Ken Purdy

  • Better Roads, Worse Drivers

    A collection of opinion on motoring in the United States by RICHARD BENSTEDSMITH of London, editor of MOTOR, and KEN PURDY, a writer on automotive affairs.

  • At Ten Tenths of Capacity..

    KEN PURDY After years of following motor racing all over the world, Ken Purdy undertook to find out what attracts drivers and spectators. “As long as this excitement is to be found,”he concludes, “men will drive, and other men, jealous of them but settling for second best, will watch.”

  • The World 'S Greatest Automobile Collection

    BY KEN PURDY Automobiles have remained a central interest for Ken Purdy throughout his brilliantly varied career as an editor and writer. The unique automobile collection of Williani Harrah fascinates the antiquarian, the sportsman, the collector alike, and is as much an attraction as the gaming tables for the tourist in Nevada.

  • Change of Plan

    Little has been written about motor racing which can match, in zest and authentic detail, KEN PURDY’S first short story in a field which has long been his hobby, Atlantic readers will remember his recent articles on the Vanderbilt Cup race and the Indianapolis “500.”Mr. Purdy is the editor of True, and his book on high-performance cars, Kings of the Road, has just been published by Atlantic Little, Brown.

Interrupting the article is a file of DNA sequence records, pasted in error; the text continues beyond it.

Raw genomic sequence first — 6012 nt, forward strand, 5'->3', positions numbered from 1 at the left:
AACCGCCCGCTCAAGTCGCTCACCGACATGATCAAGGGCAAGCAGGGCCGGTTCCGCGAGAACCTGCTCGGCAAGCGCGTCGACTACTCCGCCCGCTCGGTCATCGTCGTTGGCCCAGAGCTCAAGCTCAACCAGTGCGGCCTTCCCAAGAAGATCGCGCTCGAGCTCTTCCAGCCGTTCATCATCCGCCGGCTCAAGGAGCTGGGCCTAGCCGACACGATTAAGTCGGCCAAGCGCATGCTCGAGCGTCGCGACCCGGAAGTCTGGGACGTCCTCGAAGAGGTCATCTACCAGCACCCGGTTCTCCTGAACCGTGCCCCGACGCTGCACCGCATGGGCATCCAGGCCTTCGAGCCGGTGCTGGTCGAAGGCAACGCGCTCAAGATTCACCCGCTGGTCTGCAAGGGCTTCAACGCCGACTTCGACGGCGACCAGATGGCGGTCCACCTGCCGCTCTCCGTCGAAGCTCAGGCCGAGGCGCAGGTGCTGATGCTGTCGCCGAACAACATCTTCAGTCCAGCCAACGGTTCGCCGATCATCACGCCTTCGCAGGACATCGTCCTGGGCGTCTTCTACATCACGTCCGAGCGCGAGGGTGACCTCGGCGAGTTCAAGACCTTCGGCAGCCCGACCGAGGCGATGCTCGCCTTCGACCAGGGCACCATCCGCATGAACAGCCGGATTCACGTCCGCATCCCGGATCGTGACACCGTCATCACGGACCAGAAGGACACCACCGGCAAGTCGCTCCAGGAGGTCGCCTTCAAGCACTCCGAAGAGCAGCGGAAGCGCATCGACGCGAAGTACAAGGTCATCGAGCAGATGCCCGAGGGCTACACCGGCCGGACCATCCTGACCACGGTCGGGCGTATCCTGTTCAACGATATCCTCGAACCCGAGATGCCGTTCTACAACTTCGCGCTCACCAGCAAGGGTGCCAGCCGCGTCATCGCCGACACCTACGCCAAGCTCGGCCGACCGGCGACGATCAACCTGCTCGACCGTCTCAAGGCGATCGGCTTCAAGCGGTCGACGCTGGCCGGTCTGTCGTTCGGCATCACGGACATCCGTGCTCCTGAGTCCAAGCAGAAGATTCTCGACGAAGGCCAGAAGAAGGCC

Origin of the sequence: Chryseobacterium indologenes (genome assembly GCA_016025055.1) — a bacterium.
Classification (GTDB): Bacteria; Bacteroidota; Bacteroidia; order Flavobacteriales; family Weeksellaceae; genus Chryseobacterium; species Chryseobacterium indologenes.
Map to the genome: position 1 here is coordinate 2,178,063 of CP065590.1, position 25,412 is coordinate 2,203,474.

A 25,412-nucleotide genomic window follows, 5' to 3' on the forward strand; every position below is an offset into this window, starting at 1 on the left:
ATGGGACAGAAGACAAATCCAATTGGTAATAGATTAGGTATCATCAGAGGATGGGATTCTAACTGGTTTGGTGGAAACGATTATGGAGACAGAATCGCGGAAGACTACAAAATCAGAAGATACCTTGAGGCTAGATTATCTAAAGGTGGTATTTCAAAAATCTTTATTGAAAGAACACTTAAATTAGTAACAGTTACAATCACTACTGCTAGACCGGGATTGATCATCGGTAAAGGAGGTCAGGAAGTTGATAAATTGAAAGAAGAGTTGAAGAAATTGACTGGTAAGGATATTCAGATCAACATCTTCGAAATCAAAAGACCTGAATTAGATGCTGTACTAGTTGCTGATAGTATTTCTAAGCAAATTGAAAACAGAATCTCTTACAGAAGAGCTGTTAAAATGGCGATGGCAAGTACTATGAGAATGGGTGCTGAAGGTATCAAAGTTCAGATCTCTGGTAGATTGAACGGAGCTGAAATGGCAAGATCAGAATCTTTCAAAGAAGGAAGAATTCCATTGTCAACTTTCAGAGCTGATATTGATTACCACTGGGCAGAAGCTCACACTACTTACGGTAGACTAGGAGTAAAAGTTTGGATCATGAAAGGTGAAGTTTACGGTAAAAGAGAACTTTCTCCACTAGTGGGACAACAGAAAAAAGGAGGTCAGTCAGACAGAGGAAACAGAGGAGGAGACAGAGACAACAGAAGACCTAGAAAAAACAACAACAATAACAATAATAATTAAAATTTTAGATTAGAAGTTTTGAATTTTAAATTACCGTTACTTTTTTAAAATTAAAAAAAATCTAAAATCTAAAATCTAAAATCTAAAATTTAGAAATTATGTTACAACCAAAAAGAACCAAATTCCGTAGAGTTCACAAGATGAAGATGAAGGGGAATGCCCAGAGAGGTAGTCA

• The Race at Indianapolis

    The 500-mile Memorial Day race on the Indianapolis Speedway is run each year at ever higher speeds. But in comparison with European road racing, KEN PURDY contends, track contests have contributed little to the advancement of design in production cars. Mr. Purdy is Editor of True and widely known for his writings on motor racing and high-performance automobiles. He is the author of the book The Kings of the Road, which will be published May 26 under the Atlantic-Little. Brown imprint.

  • I'll Shift for Myself

    KEN PURDY is editor of True, and an authority on motor racing and the road performance of automobiles. He now is working on an article which will size up speedway racing as exemplified by the 500-mile fixture at Indianapolis. If will appear in one of our spring issues.

  • The Vanderbilt Cup

    Road-racing gave the American automobile industry an impetus it was never to lose, and few sports events in our history have drawn crowds comparable to the 500,000 who turned out for the Vanderbilt Cup competitions forty-odd years ago. KEN PURDY is editor of True, an authority on motor racing here and abroad, and he recently gave up his 1912 brassbound Mercer Raceabout in favor of a vintage Grand Prix Bugatti.